Scribes in Your Neurosurgical Practice

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By: Nicola Hawkinson, DNP, RN, RNFA

Medical scribes have become an integral part of physician practices. Utilization of medical scribes in hospitals and private practices is becoming more commonplace since the advent of EMR systems. Physicians have learned that employing scribes to assist with EMR navigation will directly improve patient satisfaction and quality. With the help of a medical scribe, doctors can think medically instead of clerically. With a fast approaching deadline (2015) to become paperless or be subject to Medicare penalties, the demand for scribes is on a sharp incline.

Clinician readiness for a scribe depends on how the practice is functioning on a day to day basis. Understanding current practice flow and documentation processes will help ensure a positive and productive work environment. If data is not being documented accurately, wait time is increasing, and physician morale is low, it might be time to considering hiring a scribe to alleviate these stresses. Once you have determined that there is an inherent need for a scribe you can start recruiting. Specifically outlining the job duties and responsibilities during the recruitment process will help cut down on unqualified candidates. Remember:  the scribe is a part of your practice rather than an extension of your EMR system.

A scribe is generally an unlicensed individual with an interest in healthcare. Experienced medical assistants or pre-med students are possible candidates for scribing. The more experienced candidates are with EMR, the better suited they are to be a scribes.  EMR systems have come under heavy scrutiny in the last few years, partially because doctors do not always find them to be user-friendly. Finding a candidate who is comfortable with technology and working in a fast-paced environment is key during the recruitment process. When a scribe is hired there are many factors to take into consideration. How much experience does the scribe have? Is he/she familiar with EMR systems? Will the scribe make the physician more efficient on a day to day basis? Ultimately a scribe should be an asset to the practice rather than a hindrance. 

Physicians have found it difficult to receive proper training for EMR due to their busy work schedule; a scribe can help the physician become better acclimated with the system. During the training process the physician will be able to see how the scribe handles the daily workload and responsibilities. The physician has the unique opportunity to train the scribe in a way that will be most beneficial to his/her daily routine. Physicians have reported seeing two to three patients more per hour after hiring a scribe affording them increased patient flow and satisfaction. Before scribes physicians would have to fill out paperwork after hours and there is a lapse in detail hours after the encounter. The difficulty of completing medical charts during a shift adds extra stress to the doctor’s schedule. Close scribe-doctor relationships are beneficial to all parties including the patients. Since the scribe and doctor are working closely together the scribe may become aware of the doctor’s habits, both good and bad. On one hand, the scribe could be observing what the doctor is doing well and what’s working; on the other hand the scribe also becomes privy to bad habits that might be affecting patient satisfaction. In this case if the scribe and the doctor have a good relationship there is an opportunity to provide feedback in order to help improve the doctor’s bedside manner, organization or disruptive behaviors.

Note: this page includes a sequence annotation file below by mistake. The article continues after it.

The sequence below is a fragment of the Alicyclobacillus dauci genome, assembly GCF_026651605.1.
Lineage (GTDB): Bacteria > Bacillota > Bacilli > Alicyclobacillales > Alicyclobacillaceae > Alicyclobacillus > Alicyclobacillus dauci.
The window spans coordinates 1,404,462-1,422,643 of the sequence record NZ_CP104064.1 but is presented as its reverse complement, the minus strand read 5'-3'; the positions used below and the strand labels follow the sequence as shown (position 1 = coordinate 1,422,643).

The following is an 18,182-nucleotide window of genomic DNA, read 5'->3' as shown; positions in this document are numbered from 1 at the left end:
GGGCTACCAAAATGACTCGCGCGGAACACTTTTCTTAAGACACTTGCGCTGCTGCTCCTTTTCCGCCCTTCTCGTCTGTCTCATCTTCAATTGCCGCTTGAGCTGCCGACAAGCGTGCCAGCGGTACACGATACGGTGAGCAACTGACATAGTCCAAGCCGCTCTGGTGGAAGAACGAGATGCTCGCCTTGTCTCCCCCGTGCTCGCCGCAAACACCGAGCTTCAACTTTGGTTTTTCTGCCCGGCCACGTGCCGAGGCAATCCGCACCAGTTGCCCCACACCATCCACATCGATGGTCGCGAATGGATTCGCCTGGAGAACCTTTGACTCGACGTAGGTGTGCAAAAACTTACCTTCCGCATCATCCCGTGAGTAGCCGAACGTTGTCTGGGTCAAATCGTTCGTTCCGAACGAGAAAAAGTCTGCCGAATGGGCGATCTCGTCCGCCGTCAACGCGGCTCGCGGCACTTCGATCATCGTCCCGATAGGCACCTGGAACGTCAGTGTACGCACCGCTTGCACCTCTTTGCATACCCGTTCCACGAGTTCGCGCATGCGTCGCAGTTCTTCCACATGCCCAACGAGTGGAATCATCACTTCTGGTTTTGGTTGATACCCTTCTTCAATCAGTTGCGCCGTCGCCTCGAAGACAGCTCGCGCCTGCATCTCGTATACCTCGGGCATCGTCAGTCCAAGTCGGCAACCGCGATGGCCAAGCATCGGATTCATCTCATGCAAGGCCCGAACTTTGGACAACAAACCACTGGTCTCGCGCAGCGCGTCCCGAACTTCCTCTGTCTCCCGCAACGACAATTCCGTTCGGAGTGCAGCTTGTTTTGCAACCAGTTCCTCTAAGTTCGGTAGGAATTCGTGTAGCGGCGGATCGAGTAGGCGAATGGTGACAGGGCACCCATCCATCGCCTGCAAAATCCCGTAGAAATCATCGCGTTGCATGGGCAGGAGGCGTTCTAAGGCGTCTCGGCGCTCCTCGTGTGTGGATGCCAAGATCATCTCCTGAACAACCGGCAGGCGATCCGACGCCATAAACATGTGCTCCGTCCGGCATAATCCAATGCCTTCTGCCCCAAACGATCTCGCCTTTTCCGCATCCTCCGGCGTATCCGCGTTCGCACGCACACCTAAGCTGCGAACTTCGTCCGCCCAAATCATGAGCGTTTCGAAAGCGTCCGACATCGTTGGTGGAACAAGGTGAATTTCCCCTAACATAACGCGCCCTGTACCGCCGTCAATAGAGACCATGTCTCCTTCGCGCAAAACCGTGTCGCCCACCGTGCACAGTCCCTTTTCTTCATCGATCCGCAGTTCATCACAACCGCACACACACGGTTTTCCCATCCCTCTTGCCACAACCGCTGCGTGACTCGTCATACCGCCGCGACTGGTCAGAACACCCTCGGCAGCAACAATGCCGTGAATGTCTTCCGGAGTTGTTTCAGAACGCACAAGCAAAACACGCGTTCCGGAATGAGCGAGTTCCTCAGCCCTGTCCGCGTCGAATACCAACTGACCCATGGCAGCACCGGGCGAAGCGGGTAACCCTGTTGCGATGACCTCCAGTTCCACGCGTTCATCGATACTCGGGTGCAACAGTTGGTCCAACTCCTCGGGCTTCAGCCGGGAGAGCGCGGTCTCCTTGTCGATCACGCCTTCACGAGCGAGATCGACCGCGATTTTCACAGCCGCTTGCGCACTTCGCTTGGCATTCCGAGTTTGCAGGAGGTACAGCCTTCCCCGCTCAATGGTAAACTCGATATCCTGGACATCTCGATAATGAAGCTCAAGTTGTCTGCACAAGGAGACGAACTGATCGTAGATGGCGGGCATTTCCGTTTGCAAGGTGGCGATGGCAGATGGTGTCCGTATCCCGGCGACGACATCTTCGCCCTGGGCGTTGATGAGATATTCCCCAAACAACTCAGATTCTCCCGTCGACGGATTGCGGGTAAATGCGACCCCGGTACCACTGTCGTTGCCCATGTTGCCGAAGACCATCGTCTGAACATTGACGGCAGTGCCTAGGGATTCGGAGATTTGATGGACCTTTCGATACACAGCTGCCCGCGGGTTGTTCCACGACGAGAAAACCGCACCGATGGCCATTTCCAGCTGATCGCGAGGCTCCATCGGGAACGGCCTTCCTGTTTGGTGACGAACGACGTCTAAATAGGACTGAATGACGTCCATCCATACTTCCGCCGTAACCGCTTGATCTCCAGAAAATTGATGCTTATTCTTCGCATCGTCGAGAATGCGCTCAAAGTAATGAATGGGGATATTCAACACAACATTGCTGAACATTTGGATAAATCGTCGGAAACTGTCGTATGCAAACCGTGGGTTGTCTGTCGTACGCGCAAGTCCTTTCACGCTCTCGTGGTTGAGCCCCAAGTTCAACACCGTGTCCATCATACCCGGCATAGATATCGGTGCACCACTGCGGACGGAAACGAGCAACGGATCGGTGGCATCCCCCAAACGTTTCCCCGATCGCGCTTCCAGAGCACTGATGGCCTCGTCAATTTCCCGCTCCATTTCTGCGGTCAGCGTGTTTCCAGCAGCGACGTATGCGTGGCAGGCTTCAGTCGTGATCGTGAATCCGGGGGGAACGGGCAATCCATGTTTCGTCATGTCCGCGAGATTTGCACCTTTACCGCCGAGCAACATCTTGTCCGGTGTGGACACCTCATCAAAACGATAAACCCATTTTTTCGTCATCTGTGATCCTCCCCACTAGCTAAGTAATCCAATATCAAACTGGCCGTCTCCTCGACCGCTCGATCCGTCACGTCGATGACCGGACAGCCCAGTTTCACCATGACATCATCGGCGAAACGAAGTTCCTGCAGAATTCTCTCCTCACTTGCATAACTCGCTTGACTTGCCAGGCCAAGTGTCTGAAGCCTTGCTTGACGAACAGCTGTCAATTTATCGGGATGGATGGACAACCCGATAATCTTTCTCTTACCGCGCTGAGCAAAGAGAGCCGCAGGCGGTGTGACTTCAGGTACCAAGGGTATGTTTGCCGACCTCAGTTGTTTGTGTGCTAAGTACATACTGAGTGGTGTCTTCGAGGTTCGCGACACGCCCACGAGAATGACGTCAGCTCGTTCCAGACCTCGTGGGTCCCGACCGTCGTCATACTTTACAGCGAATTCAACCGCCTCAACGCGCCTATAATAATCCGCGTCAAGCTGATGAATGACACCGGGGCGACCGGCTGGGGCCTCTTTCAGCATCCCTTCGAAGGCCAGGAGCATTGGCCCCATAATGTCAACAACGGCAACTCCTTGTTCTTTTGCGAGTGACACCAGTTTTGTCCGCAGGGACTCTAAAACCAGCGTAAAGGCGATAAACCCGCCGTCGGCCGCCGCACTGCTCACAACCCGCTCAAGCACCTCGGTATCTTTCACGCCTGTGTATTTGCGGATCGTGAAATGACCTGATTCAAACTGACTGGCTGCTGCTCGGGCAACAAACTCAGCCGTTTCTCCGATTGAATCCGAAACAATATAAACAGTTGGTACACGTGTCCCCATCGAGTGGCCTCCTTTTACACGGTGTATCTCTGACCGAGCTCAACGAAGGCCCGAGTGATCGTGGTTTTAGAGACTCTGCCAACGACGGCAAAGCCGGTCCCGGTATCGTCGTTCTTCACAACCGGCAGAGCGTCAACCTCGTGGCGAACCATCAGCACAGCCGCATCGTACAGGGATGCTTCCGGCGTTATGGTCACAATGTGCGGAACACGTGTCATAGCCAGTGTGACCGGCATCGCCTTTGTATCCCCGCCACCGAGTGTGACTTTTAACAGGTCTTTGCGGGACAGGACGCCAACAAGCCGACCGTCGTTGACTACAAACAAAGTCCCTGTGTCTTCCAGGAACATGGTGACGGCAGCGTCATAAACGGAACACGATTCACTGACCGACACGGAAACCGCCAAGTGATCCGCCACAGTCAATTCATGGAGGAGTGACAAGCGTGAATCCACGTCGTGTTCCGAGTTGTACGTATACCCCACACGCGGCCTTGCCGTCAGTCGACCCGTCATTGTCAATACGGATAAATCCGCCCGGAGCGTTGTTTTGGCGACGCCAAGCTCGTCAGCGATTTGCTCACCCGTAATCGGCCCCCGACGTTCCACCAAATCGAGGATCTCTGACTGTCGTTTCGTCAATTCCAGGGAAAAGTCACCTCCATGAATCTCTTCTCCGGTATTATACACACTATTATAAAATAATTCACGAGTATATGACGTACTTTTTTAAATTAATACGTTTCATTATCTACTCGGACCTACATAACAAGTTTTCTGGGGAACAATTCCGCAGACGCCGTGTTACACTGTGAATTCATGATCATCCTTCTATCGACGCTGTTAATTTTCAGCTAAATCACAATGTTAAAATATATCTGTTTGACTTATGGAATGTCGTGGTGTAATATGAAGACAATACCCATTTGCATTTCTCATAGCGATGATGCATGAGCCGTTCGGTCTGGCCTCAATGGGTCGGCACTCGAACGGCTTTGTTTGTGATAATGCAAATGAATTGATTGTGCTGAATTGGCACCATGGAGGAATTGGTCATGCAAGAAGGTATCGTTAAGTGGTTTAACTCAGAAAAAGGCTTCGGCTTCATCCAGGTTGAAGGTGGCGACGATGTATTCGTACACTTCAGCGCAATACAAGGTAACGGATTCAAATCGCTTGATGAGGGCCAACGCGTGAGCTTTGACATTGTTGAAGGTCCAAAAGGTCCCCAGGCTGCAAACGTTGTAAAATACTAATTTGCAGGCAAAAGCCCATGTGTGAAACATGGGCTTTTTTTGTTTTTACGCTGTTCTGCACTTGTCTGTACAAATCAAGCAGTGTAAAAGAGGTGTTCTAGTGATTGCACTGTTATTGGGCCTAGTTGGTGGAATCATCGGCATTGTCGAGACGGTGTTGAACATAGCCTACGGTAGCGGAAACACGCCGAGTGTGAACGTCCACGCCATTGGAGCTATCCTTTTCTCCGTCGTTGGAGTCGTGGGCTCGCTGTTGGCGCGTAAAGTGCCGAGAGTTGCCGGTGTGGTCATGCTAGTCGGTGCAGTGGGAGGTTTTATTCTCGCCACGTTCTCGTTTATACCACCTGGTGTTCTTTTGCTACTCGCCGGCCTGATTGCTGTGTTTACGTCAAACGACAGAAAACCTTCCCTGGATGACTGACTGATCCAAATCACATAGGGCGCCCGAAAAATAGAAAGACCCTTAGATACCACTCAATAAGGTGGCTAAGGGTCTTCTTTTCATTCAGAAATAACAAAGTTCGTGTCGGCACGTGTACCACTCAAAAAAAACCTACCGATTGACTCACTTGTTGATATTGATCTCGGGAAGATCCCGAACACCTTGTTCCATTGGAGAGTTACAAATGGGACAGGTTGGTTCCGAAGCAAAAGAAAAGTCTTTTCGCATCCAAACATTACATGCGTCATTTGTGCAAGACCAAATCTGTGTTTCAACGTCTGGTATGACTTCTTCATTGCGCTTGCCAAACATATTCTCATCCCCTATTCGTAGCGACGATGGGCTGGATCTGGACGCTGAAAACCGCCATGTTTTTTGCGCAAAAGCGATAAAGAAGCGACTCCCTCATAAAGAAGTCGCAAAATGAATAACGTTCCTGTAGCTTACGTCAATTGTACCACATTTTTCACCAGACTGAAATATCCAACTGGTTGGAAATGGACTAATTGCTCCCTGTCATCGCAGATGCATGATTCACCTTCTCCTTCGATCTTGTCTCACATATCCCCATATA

Doctors are not data entry specialists and increased burnout could lead to problems down the road if they are losing productivity during the work day. Scribes relieve documentation overload allowing physicians to increase patient volume efficiently. Determining the cost effectiveness of a scribe depends on the level of experience and familiarity with EMR. Typically a scribe makes between $10-$25/hour. When used efficiently, these employees will more than cover their salary (and benefits) cost through increased patient visits. Please note: The doctor still needs to sign-off on the data collected at the end of the day, but this takes far less time as compared to performing these functions independently.

Lastly, integrating the scribe into the practice starts with recruiting and ends with establishing the scribe as a member of your team. A scribe is not meant to be another fixture in the room; they serve an important function to the overall documentation of the appointment. If the scribe and the doctor are out of sync, then the documentation will reflect that. It can be challenging to learn medical terminology and coding procedures; the physician needs to take the time to train the scribe in such a way that will be beneficial to him or her. Doctors who are managing their own medical records are not making the best use of their time; adding a scribe to the staff is one way to alleviate stress and increase your bottom line.

Healthcare has and will continue to be in a state of flux. Neurosurgical practices nationwide are striving to do more with less, while maintaining compliance, satisfaction and quality. During this period, and in response to the challenges associated with the interaction of EMR systems, Medical Scribes has moved quickly to the forefront of staffing needs for many. Utilization of these employees serves to improve patient flow, allow the physician more patient facing time, ensure documentation and billing compliance, and continue to provide high quality care.  If you have any further questions regarding Medical Scribes please contact us.

Originally published in NERVES in 2014.
(Neurosurgery Executives’ Resource Value and Education Society)

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